Next, the insertion rod 40 is placed onto the tissue scaffold 12, with the tip 50 contacting the tissue scaffold 12. Applying pressure against the handle 48, the insertion rod 40 is urged down the passageway 28 of the insertion tube 20, thus sliding the tissue scaffold 12 along with the depressed rod 40 into the insertion tube 20. The tissue scaffold 12 can be slid down the second tubular portion 32 of the passageway 28 until the tissue scaffold 12 almost reaches the distal end 24 of the insertion tube. The sealing rings 52 on the elongate shaft 46 of the insertion rod 40 help align the rod 40 inside the insertion tube 20 so that the movement of the insertion rod 40 and tissue scaffold 12 run parallel to the length of the insertion tube 20. In addition, the sealing rings also serve to prevent backflow of fluid up through the insertion tube and to maintain a closed volume between the delivery device 10 and the implant site during the delivery process.

When the surgeon is ready to deliver the tissue scaffold 12 to the damaged or injured tissue site, the insertion tube 20 along with the tissue scaffold 12 can then be inserted directly through the incision and positioned so that the distal end 24 is located where the scaffold 12 is to be delivered. The surgeon would then continue depressing the insertion rod 20 until the tissue scaffold 12 is fully exposed to the implant site. After the tissue scaffold 12 exits the distal end 24 of the insertion tube, the insertion rod 40 can be removed and the delivery system 10 can be discarded, or it can be reused if desired. Because of the small size of the delivery system 10, it is understood that the entire delivery process can be accomplished in a fully arthroscopic procedure.

The delivery system 10 of the present invention is configured to accommodate tissue scaffolds 12 of various sizes and shapes known in the art. Where the tissue scaffold 12 also requires an adhesive or glue component for securing the scaffold 12 to the tissue defect or injury, the tissue scaffold 12 along with the glue component can be loaded into the insertion tube 20, preferably with the glue component on the inside, facing towards the passageway 28. Where it is desirable to use a fixation device such as a staple or tack to secure the scaffold 12, it is contemplated that the tissue scaffold 12 can be loaded with the fixation device extending at least partially through the tissue scaffold 12. The scaffold 12 can be position within the first flared portion 30 such that the fixation device is exposed. Then, the insertion rod 40 can be depressed against the fixation device to deliver both the tissue scaffold 12 along with the fixation device to the site of implantation. In another embodiment, the insertion rod 40 can have a tip 50 which is configured (not shown) to attach to or mate with the fixation device, thereby allowing greater control over the delivery of the scaffold 12. Also, where the tissue scaffold 12 has a unique geometry, it is contemplated that the tip 50 can be formed as a piercing tip (not shown) in order to hold the scaffold 12 in place during the delivery process.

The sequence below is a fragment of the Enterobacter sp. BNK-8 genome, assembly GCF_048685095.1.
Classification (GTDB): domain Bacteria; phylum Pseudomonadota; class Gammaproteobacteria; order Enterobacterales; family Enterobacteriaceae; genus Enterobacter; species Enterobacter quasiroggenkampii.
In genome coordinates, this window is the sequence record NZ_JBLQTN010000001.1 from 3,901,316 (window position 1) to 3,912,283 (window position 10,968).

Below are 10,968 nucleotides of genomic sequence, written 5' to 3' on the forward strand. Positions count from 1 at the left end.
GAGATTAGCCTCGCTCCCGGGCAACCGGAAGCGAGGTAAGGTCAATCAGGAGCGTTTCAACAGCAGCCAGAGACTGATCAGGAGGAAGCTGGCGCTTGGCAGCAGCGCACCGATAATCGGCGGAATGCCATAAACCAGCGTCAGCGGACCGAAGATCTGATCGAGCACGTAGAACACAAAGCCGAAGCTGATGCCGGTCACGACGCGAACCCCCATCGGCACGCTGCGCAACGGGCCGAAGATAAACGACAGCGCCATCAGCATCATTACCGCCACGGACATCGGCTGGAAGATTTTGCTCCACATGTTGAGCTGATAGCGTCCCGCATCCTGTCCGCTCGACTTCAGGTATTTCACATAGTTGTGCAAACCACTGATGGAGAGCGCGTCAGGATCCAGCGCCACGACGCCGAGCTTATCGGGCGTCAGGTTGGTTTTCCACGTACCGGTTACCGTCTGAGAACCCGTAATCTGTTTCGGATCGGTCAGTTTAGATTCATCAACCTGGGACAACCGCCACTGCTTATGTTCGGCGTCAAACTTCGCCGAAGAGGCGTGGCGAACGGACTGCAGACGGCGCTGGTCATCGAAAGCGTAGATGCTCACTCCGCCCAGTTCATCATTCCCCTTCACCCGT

In yet another embodiment, the insertion rod 40 and the insertion tube 20 can be connected by a trigger mechanism (not shown) similar to the depression mechanism of a caulk gun. The trigger mechanism can include a handle or grip with an attached pivoting trigger. The handle or grip can be fixedly attached to the insertion tube 20, while the trigger can be attached to the insertion rod 40. By depressing the trigger either forwards or backwards, the insertion rod 40 can be retract away from the proximal end 22 of the insertion tube 20 to enable a tissue scaffold 12 to be loaded, or advanced towards the distal end 24 of the insertion tube 20 to effect movement of the scaffold 12 through the distal end 24. It is contemplated that the configuration of the insertion tube 20 and insertion rod 40 (including the sealing rings 52) would be similar to the ones previously described. This trigger mechanism would provide the surgeon with greater control over the advancement of the scaffold 12, and better ensure the alignment of the insertion rod 40 with respect to the insertion tube 20.

It will be understood that the foregoing is only illustrative of the principles of the invention, and that various modifications can be made by those skilled in the art without departing from the scope and spirit of the invention.